QUICK REVIEW: Perfume: The Story of a Murderer
An ode to the power of the human senses.
Perfume is a film adaptation of a novel written by Patrick Süskind and it is set in 18th century Paris, where the living conditions were horrible especially for the lower classes. The protagonist, Jean-Baptiste Grenouille, is born in the Parisian slums and grows up discovering that he has a very special charisma as he can sense every single smell and aroma in the world. His extremely strong olfaction will lead him to the upper-class circles, and he meets a downfallen perfumer, Giuseppe Baldini, played impeccably by Dustin Hoffman who offers him a job where he can satisfy his passion. Jean-Baptiste is struggling to overcome the temporal character of smell, as he says "to capture scent", and keep it forever. Soon he will learn that the stronger aroma comes from human beings themselves and he will begin killing young women to absorb and preserve their scent.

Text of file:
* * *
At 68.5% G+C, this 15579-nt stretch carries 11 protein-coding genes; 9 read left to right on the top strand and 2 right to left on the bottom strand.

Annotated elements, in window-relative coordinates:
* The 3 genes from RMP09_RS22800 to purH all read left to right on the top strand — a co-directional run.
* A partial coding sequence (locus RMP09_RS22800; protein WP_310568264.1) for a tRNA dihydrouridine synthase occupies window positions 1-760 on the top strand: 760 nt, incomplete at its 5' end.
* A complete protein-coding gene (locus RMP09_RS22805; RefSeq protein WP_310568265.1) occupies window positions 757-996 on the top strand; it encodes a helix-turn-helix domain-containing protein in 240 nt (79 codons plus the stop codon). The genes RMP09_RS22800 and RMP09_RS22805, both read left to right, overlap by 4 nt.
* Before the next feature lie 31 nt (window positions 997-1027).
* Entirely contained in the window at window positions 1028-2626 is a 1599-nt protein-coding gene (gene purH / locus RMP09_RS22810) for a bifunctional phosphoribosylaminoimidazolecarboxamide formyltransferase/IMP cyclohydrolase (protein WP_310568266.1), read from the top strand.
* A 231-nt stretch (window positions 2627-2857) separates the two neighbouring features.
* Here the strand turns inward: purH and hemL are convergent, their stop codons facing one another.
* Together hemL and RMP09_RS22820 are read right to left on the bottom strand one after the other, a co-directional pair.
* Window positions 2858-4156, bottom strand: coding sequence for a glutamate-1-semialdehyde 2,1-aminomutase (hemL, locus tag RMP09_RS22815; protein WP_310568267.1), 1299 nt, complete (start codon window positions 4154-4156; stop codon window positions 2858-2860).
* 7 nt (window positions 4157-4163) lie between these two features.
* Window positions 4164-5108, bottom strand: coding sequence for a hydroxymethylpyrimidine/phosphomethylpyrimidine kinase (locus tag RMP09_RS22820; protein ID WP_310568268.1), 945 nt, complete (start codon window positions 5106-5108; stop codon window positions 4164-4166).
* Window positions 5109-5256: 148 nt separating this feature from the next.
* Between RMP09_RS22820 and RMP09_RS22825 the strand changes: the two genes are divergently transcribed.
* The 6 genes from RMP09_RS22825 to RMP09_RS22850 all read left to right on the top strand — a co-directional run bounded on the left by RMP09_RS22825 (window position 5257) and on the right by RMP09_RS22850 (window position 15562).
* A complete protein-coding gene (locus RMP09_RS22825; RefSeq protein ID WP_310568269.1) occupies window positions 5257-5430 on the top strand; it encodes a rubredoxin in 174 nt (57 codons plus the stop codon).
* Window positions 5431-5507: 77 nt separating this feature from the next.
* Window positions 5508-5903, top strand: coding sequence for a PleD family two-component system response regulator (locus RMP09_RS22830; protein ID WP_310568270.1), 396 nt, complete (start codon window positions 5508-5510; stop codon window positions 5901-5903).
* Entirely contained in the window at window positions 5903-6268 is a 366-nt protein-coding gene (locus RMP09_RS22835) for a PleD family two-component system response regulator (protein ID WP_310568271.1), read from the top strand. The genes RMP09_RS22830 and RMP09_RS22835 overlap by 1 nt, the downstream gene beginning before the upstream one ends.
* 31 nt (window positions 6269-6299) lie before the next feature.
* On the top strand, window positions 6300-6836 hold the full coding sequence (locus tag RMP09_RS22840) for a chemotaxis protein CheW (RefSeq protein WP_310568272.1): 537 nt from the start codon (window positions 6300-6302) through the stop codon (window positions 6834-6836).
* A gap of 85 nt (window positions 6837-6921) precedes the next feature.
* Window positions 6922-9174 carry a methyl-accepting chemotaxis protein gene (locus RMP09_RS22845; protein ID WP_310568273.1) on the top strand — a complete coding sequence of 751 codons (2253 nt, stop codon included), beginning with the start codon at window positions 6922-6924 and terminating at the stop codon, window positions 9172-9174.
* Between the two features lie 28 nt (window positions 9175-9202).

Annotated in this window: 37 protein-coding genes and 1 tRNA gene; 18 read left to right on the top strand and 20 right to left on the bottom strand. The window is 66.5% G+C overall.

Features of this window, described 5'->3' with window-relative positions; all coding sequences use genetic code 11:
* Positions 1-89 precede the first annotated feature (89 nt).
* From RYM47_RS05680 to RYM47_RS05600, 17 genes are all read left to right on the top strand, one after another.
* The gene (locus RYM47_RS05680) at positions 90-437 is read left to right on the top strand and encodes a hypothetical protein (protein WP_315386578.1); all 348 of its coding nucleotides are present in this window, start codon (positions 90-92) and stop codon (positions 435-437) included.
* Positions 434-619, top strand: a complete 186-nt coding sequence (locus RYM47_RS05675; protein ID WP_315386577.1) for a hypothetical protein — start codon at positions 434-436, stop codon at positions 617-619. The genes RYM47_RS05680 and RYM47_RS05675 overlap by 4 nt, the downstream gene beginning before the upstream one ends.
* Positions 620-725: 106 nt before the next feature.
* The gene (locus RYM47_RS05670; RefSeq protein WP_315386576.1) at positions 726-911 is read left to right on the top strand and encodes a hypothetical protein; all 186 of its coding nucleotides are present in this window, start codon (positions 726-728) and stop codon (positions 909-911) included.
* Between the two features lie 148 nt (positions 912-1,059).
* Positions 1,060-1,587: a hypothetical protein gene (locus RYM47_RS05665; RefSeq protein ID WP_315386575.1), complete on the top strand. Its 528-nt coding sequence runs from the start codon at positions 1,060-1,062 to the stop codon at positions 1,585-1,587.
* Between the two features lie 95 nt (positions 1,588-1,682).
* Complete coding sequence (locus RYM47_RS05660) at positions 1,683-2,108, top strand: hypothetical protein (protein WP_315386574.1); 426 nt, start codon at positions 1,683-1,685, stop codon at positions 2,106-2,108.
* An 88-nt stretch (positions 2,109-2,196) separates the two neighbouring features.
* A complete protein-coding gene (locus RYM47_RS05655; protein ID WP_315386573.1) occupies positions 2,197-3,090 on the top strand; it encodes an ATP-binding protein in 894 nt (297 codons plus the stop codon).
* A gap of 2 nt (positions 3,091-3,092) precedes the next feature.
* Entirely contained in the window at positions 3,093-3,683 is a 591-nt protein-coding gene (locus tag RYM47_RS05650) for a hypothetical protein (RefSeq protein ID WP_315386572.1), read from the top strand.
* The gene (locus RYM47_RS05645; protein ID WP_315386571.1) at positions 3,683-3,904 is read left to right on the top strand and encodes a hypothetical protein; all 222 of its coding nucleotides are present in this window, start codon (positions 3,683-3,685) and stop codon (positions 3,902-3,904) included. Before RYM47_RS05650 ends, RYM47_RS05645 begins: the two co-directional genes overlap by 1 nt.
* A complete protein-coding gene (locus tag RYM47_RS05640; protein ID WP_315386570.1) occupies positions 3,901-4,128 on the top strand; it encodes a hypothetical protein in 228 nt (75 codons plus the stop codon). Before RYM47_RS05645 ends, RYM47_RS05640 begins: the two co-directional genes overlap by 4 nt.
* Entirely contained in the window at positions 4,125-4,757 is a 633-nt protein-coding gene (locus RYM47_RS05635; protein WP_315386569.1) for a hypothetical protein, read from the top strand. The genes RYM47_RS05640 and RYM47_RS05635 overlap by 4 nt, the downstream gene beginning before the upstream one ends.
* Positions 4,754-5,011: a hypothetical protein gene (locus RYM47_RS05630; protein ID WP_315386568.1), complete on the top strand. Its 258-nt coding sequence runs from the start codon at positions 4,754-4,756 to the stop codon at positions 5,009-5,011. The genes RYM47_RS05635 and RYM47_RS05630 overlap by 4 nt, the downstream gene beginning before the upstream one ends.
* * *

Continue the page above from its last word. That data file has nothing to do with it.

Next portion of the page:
It is a rather peculiar idea for a story, but the director, Tom Tykwer (Run Lola, Run, Cloud Atlas) succeeds in captivating the audience with his beautiful cinematography and in adapting the novel's mood and character. The actors are impeccable, with Ben Whishaw giving one of his best performances ever on-screen while there are some iconic thespians in the film's cast like D. Hoffman and A. Rickman. The production values are sky-high and the result is one of the most interesting flicks by Tykwer, a movie that is truly food for thought. The final twenty minutes gave me goosebumps while the last scene is destined to make the audience contemplate on the Perfume's major themes and questions.
We need more movies like Perfume, entertaining and thought-provoking at the same time, respectful adaptations of stimulating, gripping novels that will make the audience lay back and think after watching. I haven't read the book but after watching this, it was added to my, ever-growing, to-read list even though I am now familiar with the story and the plot. I recommend this movie to every cinephile and literary appreciator out there and I hope for more, similar in terms of quality, films in the following years.
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